To the second set of primed fiberglass sheets, Viton B was applied as a top coat after having been formu- I 2 minutes, was sprayed'on a first set of primed fiber- Lack of adhesion was not a problem when the laminat e was primed with a copolymer of hexafluoropropylene and vinylidene fluoride having alow Mooney Viscosity, even when the coating was cured at room temperature. However, while. curing at room temperature produces very satisfactory erosion resistance, curing at 400F. for 24 hours produced less satisfactory erosion failure times due to the brittle nature of the coatingresulting from the high temperature cure.

What is claimed is:

1. In a method of treating a fiberglass laminate to provide a coating thereon having improved peel and erosion resistance, wherein said laminate is coated with a polymer selected from the group consisting of copolymers of hexafluoropropylene and vinylidene fluoride and terpolymers of tetrafluoroethylene, vinylidene flu- .oride and hexafluoropropylene and thereafter cured for at least 2 hours at a temperature of 60350F., the improvement comprising: i

first coating said laminate with a primer comprising an uncrosslinked hexafluoropropylene vinylidene fluoride copolymer which has been provided with active crosslink sites and which has a Mooney Viscosity of 25-40. 2. The method of claim 1 wherein the copolymer of said primer has a monomer ratio of about 30% vinylidene fluoride and hexafluoropropylene.

3. The method of claim 1 wherein the copolymer of a said primer has a molecular weight of 25,000 to 50,000.

4. The method of claim 1 wherein the copolymer of said primer has a Mooney Viscosity of 30-35.

5. The method of claim 1 wherein active crosslink sites are provided by reacting the copolymer of said primer with an amine selected from the group consisting of ethylamine, propylamine, allylamine, diethylam' ine, diisopropylamine, di-n-butylamine, diamylamine, diisobutylamine, di-n-octylamine, diallylamine, triethylamine, tripropylamine, triamylamine and tetramethylguanidine at a temperature of 225325F.

6. The method of claim 5 wherein the polymer selected from said group is a co-polymer of hexafluoropropylene and vinylidene fluoride having a monomer ratio of about 70% hexafluoropropylene and about 30% vinylidene fluoride.

7. A coated fiberglass laminate produced by the method of claim 6.

Patent Citations
Cited PatentFiling datePublication dateApplicantTitle
US2961341 *Apr 15, 1958Nov 22, 1960Minnesota Mining & MfgPerfluorochloroolefin primer composition, method of coating therewith and article produced thereby
US2968649 *Dec 4, 1958Jan 17, 1961Du PontElastomeric terpolymers
US2983624 *Jul 16, 1956May 9, 1961Du PontGlass fabric gasket and diaphragm material coated with a cured elastomeric copolymerof vinylidene fluoride and hexafluoropropene and method of making same
US3025183 *Jun 22, 1956Mar 13, 1962Du PontCured elastomer and process of making same
US3041316 *Oct 9, 1959Jun 26, 1962Warren R GriffinRoom temperature vulcanization of fluorinated hydrocarbon elastomers
US3056767 *Nov 14, 1960Oct 2, 1962Du PontCopolymers of vinylidene fluoride, hexafluoropropene, and perfluoro-2-butene
Referenced by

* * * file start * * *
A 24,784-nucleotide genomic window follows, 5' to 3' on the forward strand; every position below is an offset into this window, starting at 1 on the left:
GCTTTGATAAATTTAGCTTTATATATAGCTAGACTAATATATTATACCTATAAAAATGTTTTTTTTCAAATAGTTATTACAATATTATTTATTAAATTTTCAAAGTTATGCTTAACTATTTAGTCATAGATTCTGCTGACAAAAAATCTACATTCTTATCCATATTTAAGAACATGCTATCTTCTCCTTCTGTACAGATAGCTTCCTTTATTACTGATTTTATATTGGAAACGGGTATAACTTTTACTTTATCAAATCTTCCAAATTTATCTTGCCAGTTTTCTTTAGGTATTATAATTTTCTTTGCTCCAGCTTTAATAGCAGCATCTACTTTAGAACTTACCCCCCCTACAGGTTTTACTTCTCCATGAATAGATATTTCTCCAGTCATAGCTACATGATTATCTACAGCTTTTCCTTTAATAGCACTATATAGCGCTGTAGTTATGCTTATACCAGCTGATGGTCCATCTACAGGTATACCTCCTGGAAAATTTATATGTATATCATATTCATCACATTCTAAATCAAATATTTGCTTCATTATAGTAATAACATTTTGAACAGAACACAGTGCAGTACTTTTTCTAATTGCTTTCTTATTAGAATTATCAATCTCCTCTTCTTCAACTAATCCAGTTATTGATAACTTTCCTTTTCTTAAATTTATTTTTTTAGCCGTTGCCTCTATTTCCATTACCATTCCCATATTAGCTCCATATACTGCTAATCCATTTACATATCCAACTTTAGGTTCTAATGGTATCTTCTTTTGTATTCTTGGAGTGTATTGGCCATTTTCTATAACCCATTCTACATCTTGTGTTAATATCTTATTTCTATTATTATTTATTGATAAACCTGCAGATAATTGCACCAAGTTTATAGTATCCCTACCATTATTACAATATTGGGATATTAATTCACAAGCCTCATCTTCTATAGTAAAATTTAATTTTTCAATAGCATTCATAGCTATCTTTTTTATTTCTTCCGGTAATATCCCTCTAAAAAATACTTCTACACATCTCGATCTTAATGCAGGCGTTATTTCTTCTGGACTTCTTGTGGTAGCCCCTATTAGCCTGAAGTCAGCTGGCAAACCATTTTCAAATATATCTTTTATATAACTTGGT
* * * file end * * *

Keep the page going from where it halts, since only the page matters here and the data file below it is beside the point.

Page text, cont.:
Citing PatentFiling datePublication dateApplicantTitle
US3949894 *Jan 2, 1975Apr 13, 1976Goodyear Aerospace CorporationLaminated container
US4061601 *Feb 9, 1976Dec 6, 1977Acheson Industries, Inc.Electrically conductive rear view mirror
US4068034 *Feb 13, 1975Jan 10, 1978Kureha Kagaku Kogyo Kabushiki KaishaHeat-insulation laminate of polyvinylidene fluoride, metal and plastic
US4117185 *Nov 4, 1976Sep 26, 1978Redland Claddings LimitedBonded inorganic and fibrous material building product
US4165404 *Nov 11, 1977Aug 21, 1979E. I. Du Pont De Nemours And CompanyProcess for producing laminates of fabric and fluorocarbon copolymer
US4487878 *Mar 21, 1984Dec 11, 1984E. I. Du Pont De Nemours And CompanyCoating composition of a solution fluorocarbon polymer, a dispersed fluorocarbon polymer and a polyamine curing agent
US4490501 *Feb 27, 1984Dec 25, 1984E. I. Du Pont De Nemours And CompanyCoating composition of a fluorocarbon polymer and a polyamine curing agent
US4495247 *Jun 30, 1983Jan 22, 1985E. I. Du Pont De Nemours And CompanyPrimer coating composition of a fluorocarbon polymer and an amino alkyl alkoxy silane
US4506054 *Mar 21, 1984Mar 19, 1985Vasta Joseph ACoating composition of a solution fluorocarbon polymer, a dispersed fluorocarbon polymer and a polyamine curing agent
US4517378 *Jun 30, 1983May 14, 1985E. I. Du Pont De Nemours And CompanyCuring agent for fluorocarbon polymer coating compositions
US4531010 *Dec 30, 1983Jul 23, 1985E. I. Du Pont De Nemours And CompanyEster curing agent for fluorocarbon polymer coating composition
US4737403 *Apr 3, 1987Apr 12, 1988Ppg Industries, Inc.Method of coating fiber-reinforced plastic substrates
US4770927 *May 15, 1986Sep 13, 1988Chemical Fabrics CorporationReinforced fluoropolymer composite
US5141800 *Jun 25, 1991Aug 25, 1992Chemical Fabrics CorporationMethod of making laminated PTFE-containing composites and products thereof
US5357726 *Aug 31, 1993Oct 25, 1994Chemfab CorporationComposite materials for structural end uses
DE2918923A1 *May 10, 1979Nov 22, 1979SolvaySchichtstoff mit einer fluorpolymerisatschicht
WO1992009429A1 *Nov 21, 1991Jun 11, 1992Chemfab CorporationImproved composite materials for architectural structural end use
Classifications
U.S. Classification428/421, 428/441, 525/379, 525/326.3, 427/407.3, 428/385, 428/422, 528/376, 528/374, 244/133
International ClassificationB29C70/00
Cooperative ClassificationB29K2309/08, B29C70/00
European ClassificationB29C70/00